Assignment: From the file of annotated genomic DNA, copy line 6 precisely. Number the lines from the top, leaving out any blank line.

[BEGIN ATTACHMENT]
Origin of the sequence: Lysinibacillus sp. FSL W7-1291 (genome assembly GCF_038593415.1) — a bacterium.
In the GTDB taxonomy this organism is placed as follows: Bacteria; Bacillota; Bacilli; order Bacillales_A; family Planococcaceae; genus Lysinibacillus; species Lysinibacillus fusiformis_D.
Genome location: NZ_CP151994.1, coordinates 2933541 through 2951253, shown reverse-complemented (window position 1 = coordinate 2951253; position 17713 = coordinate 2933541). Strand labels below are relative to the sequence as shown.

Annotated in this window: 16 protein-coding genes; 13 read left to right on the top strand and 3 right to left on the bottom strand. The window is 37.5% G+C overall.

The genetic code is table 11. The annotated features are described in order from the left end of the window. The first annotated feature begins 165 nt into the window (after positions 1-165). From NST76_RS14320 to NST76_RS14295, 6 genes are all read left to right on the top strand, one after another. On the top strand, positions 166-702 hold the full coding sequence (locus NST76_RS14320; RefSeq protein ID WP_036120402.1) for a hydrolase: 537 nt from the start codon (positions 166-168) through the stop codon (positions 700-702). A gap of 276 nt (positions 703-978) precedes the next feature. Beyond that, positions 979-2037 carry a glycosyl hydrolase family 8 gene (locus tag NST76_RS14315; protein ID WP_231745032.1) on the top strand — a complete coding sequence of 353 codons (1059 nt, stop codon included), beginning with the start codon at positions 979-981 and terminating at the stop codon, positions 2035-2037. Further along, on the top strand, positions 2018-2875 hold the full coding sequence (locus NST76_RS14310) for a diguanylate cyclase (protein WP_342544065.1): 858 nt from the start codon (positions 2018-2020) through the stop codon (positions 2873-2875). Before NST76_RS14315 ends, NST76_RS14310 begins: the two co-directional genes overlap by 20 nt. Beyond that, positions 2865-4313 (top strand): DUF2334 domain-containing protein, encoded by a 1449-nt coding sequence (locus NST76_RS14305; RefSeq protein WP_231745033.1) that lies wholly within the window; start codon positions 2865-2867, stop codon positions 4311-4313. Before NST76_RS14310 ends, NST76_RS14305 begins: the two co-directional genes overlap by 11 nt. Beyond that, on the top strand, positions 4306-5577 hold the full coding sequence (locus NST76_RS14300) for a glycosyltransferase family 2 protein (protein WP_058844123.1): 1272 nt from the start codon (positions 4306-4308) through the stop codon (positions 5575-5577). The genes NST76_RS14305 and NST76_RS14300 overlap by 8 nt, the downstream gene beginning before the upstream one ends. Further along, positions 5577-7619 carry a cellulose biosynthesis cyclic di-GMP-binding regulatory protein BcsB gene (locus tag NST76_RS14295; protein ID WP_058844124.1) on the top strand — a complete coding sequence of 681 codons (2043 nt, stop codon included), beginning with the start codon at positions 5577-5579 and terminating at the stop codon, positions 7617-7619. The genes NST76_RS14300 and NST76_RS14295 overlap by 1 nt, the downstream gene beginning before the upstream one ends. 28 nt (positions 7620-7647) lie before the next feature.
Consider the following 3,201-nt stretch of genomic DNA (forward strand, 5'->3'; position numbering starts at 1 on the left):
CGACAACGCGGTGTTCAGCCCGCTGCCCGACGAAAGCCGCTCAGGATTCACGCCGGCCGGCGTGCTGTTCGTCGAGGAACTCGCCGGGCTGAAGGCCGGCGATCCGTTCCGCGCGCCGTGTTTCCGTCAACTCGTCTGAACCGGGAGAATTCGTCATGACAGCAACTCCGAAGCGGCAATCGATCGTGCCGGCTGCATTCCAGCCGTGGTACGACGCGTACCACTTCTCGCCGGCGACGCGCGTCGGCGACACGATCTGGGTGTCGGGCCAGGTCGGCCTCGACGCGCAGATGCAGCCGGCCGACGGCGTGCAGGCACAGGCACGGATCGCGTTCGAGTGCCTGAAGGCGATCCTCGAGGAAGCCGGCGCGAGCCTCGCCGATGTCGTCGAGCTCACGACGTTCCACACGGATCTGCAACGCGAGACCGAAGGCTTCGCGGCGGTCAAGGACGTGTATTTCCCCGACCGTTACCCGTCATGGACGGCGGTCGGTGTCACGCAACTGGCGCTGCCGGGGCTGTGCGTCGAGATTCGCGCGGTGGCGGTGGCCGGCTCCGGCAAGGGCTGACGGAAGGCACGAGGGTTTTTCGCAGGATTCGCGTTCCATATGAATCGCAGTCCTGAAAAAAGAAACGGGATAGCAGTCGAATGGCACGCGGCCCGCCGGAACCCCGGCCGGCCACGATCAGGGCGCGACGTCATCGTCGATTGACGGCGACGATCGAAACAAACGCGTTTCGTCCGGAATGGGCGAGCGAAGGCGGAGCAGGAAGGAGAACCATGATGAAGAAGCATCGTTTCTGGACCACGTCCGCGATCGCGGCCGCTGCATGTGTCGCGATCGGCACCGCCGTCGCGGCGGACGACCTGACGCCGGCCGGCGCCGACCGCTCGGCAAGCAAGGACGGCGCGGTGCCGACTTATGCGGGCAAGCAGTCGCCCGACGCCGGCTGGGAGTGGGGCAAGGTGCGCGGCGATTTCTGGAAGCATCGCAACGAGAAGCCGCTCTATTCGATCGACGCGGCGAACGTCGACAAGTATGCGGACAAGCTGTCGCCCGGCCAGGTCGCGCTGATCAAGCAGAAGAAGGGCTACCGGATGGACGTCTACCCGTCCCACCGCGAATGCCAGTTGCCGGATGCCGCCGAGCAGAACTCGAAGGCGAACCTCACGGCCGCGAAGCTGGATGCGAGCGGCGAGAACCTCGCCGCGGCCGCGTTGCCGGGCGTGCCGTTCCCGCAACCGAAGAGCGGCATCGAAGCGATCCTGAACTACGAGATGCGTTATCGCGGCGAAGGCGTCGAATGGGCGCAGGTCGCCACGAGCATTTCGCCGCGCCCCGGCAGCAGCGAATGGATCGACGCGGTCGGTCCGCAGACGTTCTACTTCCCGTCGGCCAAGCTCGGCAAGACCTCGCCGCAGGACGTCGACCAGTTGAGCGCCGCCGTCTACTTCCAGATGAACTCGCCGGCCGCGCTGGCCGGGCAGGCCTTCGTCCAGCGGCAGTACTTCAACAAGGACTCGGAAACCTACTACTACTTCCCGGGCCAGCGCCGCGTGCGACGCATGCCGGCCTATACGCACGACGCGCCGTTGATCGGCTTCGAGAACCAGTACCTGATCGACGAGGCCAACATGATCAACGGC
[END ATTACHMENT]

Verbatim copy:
Consider the following 3,201-nt stretch of genomic DNA (forward strand, 5'->3'; position numbering starts at 1 on the left):